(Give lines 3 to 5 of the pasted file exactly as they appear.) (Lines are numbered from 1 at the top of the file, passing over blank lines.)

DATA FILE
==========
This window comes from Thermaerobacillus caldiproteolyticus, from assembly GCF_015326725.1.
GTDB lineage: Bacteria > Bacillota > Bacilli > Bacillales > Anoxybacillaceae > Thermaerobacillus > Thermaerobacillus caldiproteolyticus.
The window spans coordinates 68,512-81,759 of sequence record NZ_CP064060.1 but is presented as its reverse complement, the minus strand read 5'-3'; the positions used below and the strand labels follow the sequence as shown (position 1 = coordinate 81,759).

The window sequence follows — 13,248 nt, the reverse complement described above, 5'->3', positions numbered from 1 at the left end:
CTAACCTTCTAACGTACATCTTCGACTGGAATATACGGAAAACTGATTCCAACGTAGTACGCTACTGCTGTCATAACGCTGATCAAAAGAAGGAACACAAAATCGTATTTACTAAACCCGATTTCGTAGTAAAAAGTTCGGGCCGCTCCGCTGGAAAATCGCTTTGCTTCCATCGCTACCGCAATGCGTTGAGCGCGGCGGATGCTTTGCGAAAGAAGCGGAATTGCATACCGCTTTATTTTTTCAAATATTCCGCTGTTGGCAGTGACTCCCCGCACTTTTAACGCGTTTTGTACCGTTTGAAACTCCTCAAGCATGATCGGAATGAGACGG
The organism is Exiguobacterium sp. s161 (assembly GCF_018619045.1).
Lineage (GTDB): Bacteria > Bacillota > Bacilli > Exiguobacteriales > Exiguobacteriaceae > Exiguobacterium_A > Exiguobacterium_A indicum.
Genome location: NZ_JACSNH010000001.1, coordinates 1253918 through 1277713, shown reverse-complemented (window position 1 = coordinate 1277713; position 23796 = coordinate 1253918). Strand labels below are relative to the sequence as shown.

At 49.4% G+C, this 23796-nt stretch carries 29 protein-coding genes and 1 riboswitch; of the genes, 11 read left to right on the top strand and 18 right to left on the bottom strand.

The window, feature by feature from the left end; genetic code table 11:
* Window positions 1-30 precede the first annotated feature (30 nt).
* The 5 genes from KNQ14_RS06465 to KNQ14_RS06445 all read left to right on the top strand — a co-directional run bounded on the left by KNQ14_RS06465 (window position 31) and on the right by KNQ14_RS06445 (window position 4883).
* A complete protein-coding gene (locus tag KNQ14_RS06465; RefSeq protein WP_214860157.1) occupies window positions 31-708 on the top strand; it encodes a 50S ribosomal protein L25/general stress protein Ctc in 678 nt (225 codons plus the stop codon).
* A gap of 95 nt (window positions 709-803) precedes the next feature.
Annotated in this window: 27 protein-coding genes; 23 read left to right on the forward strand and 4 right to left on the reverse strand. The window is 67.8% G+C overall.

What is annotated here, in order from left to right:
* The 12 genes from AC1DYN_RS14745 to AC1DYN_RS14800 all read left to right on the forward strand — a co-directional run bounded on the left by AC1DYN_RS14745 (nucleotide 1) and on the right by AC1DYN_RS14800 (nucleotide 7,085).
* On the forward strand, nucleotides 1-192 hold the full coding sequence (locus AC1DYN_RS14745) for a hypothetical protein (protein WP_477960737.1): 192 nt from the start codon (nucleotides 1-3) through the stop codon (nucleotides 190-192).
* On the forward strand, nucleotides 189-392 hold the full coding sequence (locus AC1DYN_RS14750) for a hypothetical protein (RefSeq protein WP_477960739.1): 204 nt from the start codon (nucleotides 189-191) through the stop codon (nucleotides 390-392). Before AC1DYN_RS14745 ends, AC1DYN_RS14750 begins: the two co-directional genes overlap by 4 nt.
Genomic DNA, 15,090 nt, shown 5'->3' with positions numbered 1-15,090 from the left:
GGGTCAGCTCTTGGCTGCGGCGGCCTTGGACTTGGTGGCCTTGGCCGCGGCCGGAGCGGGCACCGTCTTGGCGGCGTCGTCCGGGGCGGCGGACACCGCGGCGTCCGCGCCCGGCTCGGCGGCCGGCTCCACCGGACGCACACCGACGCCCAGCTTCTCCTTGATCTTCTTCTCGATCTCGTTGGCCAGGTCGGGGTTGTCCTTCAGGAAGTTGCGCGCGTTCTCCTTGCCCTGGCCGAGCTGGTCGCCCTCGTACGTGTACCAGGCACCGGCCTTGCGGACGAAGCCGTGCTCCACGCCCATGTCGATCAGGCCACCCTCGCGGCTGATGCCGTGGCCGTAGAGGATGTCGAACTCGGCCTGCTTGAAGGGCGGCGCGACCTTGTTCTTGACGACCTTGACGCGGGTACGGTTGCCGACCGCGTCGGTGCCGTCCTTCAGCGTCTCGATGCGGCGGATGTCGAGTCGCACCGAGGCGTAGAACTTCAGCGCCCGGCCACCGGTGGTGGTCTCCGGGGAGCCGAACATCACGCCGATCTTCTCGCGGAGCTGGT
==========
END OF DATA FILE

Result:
The window spans coordinates 68,512-81,759 of sequence record NZ_CP064060.1 but is presented as its reverse complement, the minus strand read 5'-3'; the positions used below and the strand labels follow the sequence as shown (position 1 = coordinate 81,759).

The window sequence follows — 13,248 nt, the reverse complement described above, 5'->3', positions numbered from 1 at the left end:
CTAACCTTCTAACGTACATCTTCGACTGGAATATACGGAAAACTGATTCCAACGTAGTACGCTACTGCTGTCATAACGCTGATCAAAAGAAGGAACACAAAATCGTATTTACTAAACCCGATTTCGTAGTAAAAAGTTCGGGCCGCTCCGCTGGAAAATCGCTTTGCTTCCATCGCTACCGCAATGCGTTGAGCGCGGCGGATGCTTTGCGAAAGAAGCGGAATTGCATACCGCTTTATTTTTTCAAATATTCCGCTGTTGGCAGTGACTCCCCGCACTTTTAACGCGTTTTGTACCGTTTGAAACTCCTCAAGCATGATCGGAATGAGACGG